In my individual capacity, I believe that since we (and I speak for all like- minded young Indians) as youngsters have not lived through the Pain of Partition, we do not have to live through a “phase two” either. Political differences must not have its bearing on history. After all, didn’t Lokmanya Tilak one of the foremost fighters for the Independence Movement, work in the Lahore High Court? Did Lala Lajpat Rai not lose his life in Lahore? Did Shaheed Bhagat Singh not leave an imprint in Pakistan as well? It is imperative that we come out of our closet thinking and that cannot be possible unless you as the Leader of the nation give this clarion call.

Politics and History do not gel at all levels, sir, and it is criminal of us to try and ensure that they intermingle every time. I do realize that Pakistan and India are not experiencing the best of relations at this time but I do believe that yesterday’s a closing door and we do not have to live there anymore. This is the only reason that when I started my initiative The Lighthouse Project for Indo- Pak Peace, I took a conscious decision that my initiative would be one that re- introduces the everyday Indian to the everyday Pakistani through Art, Culture, Couture, Cuisine and Photography. We may not be able to change Politicians on both sides, just the way we cannot change the course of history but I am confident that if young people from both sides take the onus of changing the future of our countries, we most definitely will succeed.

Many call me an idealist, but the truth is that for most of History, change makers were mocked first and applauded later. I need no applause because I work with the firm conviction that I can initiate a cycle of change. If I am a promoter of peace between India and Pakistan it is because I am selfish. I do not want to see more soldiers die on the borders, nor do I want to see innocent civilians to lose their lives.

A small way to show the world that we are better and not intolerant is to ensure that monuments of historic importance should be protected by the State and that none of them should be demolished because a politician needed some brownie points.

It is imperative that the heritage and history of our country is adequately protected. And as for those who say it was a Pakistani’s house, it is essential that they take lessons in the untold history of India. The St. John’s College in Agra was built by Rev Thomas Valpy French, who incidentally happens to be the first Bishop of Lahore. The college still has his name on their foundation stone. To those who are dreaming of the Taj don’t miss visiting this architectural beauty in India.  Pune is famous for its “Karachiwala” sweets. Lahore on the other hand still has a Bombay chowpatty. Yes I do wish to travel and visit Pakistan whenever I am given a chance and I reiterate, I believe in an India that has a friendly neighbourhood and I will work for it in my own capacity. Educating and reforming mindsets is the need of the hour because we need a fresh approach if we have to bring down the walls of angst and disharmony between India and Pakistan.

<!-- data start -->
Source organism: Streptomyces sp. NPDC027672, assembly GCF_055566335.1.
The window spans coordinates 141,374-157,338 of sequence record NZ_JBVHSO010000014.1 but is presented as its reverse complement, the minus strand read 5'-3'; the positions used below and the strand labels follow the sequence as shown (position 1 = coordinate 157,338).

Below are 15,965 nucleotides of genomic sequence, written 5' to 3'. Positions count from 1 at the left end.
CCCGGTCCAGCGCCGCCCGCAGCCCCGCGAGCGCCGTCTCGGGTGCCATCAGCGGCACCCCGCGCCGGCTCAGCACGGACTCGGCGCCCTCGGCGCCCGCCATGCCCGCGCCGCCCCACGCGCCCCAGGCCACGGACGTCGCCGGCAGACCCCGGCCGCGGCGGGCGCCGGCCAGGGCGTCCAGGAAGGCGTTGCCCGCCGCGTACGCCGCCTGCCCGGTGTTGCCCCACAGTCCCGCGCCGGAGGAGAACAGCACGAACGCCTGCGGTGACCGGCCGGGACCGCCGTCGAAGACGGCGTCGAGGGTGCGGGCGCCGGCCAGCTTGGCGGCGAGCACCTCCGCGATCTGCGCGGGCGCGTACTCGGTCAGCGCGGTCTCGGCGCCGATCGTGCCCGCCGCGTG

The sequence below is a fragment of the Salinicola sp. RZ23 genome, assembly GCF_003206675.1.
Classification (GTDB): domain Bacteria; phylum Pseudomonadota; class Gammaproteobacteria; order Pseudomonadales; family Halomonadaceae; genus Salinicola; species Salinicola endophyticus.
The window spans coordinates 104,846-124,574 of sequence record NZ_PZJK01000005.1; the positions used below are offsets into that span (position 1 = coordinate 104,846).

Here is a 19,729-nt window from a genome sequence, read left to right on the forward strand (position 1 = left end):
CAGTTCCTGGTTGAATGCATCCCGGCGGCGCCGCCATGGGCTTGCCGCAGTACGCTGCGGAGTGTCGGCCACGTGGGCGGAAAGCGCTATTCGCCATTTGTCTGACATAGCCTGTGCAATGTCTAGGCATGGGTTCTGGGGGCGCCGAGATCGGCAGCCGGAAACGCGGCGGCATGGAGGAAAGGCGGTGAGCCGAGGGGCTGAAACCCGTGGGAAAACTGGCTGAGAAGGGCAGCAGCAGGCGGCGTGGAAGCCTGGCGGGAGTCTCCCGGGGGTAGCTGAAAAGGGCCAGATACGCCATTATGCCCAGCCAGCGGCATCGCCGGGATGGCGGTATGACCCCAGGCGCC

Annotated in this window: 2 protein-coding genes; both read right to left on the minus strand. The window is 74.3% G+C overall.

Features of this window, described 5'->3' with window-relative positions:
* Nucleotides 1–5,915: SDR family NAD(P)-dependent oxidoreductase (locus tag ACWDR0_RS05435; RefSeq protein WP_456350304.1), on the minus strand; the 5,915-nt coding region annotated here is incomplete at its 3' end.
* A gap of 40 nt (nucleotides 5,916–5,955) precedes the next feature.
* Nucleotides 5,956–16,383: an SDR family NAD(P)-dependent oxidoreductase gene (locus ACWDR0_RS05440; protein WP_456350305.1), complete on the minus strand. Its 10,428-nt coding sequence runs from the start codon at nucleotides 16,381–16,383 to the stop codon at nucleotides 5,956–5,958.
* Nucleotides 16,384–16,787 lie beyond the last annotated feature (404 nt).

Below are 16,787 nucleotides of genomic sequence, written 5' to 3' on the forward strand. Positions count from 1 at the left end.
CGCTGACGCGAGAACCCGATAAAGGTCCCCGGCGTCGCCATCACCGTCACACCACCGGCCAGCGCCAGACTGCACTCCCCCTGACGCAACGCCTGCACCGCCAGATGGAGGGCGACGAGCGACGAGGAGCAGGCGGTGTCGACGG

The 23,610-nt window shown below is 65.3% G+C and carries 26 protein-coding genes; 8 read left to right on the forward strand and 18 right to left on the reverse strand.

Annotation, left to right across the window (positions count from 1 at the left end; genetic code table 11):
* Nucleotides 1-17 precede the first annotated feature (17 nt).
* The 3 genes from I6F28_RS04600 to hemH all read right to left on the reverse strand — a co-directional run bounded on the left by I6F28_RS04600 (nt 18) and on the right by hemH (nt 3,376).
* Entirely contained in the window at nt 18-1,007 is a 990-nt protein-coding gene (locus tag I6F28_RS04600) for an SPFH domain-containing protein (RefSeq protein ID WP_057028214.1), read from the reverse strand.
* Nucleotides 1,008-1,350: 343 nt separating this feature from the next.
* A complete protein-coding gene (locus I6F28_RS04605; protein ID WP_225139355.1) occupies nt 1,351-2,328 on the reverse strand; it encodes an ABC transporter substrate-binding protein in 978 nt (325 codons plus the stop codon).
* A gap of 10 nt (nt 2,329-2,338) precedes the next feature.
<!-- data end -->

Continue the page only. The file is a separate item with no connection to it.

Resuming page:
When I was growing up, I read of an 8 year old who wrote to Abraham Lincoln requesting him to grow his beard. It may have been a childish request but it was nonetheless acknowledged and this has inspired me to write to you with the same confidence of that 8yr old child that you too will acknowledge this request. The crux of the issue is not the Jinnah house but the promotion of an intolerant thought. It is that thought which needs to be destroyed instead of the edifice.

It is my sincere plea that as a lover of History, Art and Heritage, and as a true Indian this historic monument must not be destroyed but instead converted into an Indo- Pak Peace museum/ cultural center which will house relics of a forgotten history. I also request you to ensure that all monuments of historic importance should not be destroyed for any purpose; political or otherwise.

With a hope that my letter reaches you, I take this opportunity to thank you for your time in advance.

Warm Regards,

Katherine. Abraham